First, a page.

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Comment: Is the biofuel bubble bursting?

Lux Research

Following a production boom from 2000-2008, biofuel is now leaving the R&D stage entering the commercial realm – something that could prune the biofuel company landscape. Lux Research looks into how to make biofuel companies successful.

While biofuel production has increased 82% from 2000 to 2008, it remains a narrow niche of the overall market for transportation fuels, frustrating start-ups’ dreams of easy riches. What’s more, new technologies like cellulosic and algal biofuels are beginning to leave the realm of science and turn up the competitive heat.

While some biofuel companies will succeed, many will wither on the vine – to pick the winners, Lux Research analysed the biofuel landscape to help investors, feedstock suppliers, end-users, and biofuel companies themselves make better decisions.

Titled Ranking Biofuel Startups on the Lux Innovation Grid, the report analyses biofuel developers in five key technology categories: fermentation, gasification, algae, synthetic biology, and chemical processes. Based on its analysis, it ranks biofuel companies on the Lux Innovation Grid according to how they score in technical value, business execution, and maturity.

“It’s challenging enough to predict which of the biofuel market’s technology segments will gain traction, much less which companies will be the likely winners in each space,” says Samhitha Udupa, a Research Associate at Lux Research, and the report’s lead author. “The Lux Innovation Grid provides a single set of intuitive metrics that allows readers to make apples-to-apples comparisons within a particular technology.”

The report groups biofuel companies by technology category since the key factors for success differ more by production process than by biofuel chemistry or feedstocks used. Among its key observations:

  • New biofuel start-ups will favour capital light models over large construction projects. The era of enormous funding rounds for large-scale cellulosic and first-generation ethanol start-ups is over, as venture capitalists begin to focus instead on leverageable platform technologies like algae and synthetic biology – both of which require less capital, and produce higher value products like butanol or jet fuel.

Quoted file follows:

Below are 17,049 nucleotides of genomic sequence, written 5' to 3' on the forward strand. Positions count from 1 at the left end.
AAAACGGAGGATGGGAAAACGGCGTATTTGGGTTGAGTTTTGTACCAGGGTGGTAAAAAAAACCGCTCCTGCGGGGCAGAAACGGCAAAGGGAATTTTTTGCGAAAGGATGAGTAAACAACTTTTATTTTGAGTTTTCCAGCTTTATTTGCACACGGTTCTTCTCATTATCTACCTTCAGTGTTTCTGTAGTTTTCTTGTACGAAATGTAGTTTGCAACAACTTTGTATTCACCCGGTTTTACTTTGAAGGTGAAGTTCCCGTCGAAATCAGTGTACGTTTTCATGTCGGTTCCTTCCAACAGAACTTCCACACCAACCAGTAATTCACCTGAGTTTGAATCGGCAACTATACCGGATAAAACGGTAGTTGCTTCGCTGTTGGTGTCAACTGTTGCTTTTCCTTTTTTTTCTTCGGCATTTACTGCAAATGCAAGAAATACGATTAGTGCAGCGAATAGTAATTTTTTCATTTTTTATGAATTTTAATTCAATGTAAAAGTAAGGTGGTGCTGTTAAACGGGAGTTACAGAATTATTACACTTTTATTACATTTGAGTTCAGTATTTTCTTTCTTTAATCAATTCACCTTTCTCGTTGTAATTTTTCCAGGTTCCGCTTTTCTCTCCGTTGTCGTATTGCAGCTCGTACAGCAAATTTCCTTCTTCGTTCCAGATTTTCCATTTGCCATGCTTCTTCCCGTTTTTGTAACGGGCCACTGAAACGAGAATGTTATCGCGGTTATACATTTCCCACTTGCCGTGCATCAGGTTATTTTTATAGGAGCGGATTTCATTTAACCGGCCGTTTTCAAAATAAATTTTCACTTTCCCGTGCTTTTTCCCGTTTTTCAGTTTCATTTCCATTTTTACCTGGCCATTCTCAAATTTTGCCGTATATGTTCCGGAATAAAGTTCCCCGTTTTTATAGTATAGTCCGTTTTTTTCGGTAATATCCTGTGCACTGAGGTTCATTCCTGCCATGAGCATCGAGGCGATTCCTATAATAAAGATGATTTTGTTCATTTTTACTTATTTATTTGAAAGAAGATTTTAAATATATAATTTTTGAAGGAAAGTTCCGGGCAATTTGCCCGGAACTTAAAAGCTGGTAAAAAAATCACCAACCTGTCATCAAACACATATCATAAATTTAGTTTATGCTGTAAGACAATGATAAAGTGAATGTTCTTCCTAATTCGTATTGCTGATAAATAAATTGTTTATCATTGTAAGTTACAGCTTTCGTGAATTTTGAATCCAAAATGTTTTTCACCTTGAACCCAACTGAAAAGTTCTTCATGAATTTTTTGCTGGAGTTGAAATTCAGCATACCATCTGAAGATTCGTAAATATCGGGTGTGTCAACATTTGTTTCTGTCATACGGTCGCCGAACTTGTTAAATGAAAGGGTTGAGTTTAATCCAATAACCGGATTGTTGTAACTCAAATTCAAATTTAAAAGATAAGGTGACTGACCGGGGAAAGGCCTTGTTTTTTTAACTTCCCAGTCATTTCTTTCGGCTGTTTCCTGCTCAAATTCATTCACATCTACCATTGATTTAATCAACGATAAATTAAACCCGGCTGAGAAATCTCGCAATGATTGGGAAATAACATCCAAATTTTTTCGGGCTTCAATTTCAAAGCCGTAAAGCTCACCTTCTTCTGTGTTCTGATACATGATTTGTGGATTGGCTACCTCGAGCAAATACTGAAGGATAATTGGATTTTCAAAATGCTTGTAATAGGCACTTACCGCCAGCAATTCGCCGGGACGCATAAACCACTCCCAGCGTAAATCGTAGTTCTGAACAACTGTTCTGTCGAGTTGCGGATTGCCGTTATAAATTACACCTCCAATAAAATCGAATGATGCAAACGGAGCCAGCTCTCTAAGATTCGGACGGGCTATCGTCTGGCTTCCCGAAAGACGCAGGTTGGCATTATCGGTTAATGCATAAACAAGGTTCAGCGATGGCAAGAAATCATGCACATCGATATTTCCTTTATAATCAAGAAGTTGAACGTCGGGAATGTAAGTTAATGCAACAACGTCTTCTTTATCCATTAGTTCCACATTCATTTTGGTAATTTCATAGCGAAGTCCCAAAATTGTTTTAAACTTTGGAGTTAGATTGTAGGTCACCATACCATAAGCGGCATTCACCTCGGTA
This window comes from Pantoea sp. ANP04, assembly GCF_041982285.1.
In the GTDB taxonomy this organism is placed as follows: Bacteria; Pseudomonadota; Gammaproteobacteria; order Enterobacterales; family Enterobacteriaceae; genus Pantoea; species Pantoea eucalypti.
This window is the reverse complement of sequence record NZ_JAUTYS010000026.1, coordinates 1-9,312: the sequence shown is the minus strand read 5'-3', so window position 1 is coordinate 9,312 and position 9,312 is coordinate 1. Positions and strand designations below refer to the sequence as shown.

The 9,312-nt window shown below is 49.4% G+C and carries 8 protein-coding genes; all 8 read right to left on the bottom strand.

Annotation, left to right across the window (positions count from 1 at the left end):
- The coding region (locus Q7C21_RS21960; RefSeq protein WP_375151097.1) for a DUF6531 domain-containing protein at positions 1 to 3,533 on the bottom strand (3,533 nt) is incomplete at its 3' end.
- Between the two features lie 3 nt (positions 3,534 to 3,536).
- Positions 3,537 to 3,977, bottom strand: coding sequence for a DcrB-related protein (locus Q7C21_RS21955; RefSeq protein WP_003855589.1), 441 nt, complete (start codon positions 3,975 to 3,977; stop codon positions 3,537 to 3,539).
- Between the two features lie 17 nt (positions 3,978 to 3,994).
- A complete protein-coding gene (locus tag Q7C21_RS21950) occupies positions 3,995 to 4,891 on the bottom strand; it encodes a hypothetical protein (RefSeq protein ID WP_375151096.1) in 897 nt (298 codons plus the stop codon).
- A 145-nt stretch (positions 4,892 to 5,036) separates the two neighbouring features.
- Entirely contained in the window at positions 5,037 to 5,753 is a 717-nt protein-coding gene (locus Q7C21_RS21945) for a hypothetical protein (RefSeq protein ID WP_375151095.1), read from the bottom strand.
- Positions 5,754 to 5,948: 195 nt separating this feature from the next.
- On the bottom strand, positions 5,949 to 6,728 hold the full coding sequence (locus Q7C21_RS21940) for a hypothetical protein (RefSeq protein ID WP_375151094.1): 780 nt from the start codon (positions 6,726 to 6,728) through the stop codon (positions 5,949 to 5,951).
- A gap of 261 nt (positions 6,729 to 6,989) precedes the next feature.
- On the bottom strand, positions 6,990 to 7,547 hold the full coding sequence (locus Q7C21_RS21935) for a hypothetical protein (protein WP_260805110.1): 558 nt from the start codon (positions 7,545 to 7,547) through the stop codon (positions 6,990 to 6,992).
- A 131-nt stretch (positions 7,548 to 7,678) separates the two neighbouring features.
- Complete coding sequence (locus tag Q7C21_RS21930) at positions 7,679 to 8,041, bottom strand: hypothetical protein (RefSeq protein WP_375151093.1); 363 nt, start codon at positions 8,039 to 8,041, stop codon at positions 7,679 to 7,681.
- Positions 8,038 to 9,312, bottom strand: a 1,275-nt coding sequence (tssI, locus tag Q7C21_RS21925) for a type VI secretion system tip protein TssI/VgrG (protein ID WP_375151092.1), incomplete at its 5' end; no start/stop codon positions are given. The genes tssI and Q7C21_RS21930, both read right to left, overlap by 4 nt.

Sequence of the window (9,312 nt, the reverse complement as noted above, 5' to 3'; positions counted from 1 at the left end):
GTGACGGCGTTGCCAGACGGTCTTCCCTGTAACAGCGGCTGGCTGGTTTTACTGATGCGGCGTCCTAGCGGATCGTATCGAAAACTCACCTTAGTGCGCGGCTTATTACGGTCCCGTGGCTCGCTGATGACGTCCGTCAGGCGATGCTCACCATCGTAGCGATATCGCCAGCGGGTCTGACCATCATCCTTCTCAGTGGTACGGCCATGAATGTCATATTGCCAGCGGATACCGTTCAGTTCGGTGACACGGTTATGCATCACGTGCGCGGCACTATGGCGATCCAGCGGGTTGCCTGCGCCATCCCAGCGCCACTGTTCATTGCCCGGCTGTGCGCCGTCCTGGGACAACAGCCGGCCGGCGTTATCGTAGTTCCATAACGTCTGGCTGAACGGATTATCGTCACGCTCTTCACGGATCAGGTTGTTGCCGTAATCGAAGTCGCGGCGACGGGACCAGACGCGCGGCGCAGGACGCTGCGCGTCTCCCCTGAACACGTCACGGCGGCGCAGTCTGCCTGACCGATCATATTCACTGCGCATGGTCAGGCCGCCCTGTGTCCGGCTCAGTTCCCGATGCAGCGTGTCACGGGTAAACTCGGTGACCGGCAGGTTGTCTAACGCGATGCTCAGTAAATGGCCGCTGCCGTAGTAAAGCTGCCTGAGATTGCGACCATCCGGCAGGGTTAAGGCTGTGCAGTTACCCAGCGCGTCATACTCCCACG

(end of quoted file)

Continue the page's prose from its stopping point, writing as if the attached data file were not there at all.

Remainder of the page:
• The success of algae-growth biofuel technologies will depend on collaboration. Representing the least mature biofuel segment, most companies in this space are still trying to decide which end-markets to pursue. Consequently, abundant cross-licensing and joint ventures will promote success by allowing companies to pursue a combination of biofuel technologies and end-markets.
  • Synthetic biology will favour higher-value products over ethanol. Companies in this field engineer organisms that promote fermentation of sugars to produce a range of fuels and chemicals. One common theme among them is the general avoidance of ethanol, as its higher-value cousins, such as butanol, propanol, or even renewable diesel, are equally simple to make for these biofuel developers.

“Following on the heels of our more strategic-minded report, Biofuels' and Biomaterials' Path to Petroleum Parity, released in December, this report aims to provide more actionable analysis for players navigating the biofuels space,” says Udupa. “Its intent is to provide some measure of the viability of specific companies and technologies.”

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